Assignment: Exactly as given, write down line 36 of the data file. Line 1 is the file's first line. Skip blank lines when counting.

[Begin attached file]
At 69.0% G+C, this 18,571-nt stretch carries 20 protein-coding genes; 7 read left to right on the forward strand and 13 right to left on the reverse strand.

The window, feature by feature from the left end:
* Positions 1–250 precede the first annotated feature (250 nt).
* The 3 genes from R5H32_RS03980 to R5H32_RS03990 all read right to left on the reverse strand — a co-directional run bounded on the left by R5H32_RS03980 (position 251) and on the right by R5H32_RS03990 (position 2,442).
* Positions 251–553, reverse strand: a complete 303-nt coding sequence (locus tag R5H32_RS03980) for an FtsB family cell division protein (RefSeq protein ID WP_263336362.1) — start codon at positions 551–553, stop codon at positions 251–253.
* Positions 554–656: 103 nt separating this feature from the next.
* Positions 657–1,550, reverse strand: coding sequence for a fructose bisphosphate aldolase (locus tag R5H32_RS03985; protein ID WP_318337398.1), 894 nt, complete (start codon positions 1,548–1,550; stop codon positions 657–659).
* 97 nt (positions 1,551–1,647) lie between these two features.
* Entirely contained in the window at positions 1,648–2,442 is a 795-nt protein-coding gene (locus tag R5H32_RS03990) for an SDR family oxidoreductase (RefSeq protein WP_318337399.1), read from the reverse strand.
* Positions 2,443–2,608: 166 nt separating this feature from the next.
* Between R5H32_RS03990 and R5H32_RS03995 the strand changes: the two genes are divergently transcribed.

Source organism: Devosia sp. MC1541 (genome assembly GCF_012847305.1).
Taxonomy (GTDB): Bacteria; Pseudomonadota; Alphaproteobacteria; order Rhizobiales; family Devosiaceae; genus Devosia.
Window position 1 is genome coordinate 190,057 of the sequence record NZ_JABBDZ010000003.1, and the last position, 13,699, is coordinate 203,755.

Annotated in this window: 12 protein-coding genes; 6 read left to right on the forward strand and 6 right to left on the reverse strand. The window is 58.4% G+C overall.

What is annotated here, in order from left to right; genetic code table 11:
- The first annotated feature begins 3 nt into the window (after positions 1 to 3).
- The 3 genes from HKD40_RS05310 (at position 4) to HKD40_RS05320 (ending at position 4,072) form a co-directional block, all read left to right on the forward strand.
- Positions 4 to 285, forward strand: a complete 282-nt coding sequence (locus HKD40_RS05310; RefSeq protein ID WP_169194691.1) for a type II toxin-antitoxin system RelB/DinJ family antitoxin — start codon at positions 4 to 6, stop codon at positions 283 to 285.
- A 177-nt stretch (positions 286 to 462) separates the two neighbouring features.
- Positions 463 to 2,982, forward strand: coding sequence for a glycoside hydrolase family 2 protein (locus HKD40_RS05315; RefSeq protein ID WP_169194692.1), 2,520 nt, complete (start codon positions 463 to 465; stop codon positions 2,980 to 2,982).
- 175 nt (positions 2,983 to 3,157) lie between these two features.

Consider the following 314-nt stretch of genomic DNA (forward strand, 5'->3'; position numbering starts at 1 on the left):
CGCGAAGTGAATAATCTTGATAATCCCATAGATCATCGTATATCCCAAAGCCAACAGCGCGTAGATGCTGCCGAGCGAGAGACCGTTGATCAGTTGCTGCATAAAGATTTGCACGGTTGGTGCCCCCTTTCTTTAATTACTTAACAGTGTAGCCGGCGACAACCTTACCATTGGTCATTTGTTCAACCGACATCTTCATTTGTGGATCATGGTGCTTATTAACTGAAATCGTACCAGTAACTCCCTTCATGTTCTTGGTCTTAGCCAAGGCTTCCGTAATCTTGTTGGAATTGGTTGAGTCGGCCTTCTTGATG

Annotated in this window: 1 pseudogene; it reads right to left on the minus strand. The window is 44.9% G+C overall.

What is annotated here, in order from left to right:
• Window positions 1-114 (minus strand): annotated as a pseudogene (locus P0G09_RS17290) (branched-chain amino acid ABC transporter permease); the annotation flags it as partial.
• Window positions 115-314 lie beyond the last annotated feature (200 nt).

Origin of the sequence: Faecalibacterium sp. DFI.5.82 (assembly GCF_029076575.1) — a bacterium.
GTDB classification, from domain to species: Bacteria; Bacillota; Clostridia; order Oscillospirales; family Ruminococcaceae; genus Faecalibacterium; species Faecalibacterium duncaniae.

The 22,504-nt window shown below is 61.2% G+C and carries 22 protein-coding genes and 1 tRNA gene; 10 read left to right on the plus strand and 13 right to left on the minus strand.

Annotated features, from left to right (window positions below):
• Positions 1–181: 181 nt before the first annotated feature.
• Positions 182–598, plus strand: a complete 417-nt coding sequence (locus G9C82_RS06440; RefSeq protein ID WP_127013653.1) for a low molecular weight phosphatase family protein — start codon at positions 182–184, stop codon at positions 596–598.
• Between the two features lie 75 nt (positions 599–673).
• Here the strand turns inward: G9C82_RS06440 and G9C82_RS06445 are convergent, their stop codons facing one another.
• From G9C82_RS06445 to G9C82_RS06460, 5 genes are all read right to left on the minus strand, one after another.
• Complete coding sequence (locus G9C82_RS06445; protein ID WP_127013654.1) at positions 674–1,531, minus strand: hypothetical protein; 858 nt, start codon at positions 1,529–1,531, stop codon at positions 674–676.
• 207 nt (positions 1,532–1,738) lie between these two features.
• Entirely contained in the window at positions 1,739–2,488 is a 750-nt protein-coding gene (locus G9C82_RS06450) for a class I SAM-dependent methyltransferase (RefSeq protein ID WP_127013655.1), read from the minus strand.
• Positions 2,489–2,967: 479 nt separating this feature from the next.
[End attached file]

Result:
• Here the strand turns inward: G9C82_RS06440 and G9C82_RS06445 are convergent, their stop codons facing one another.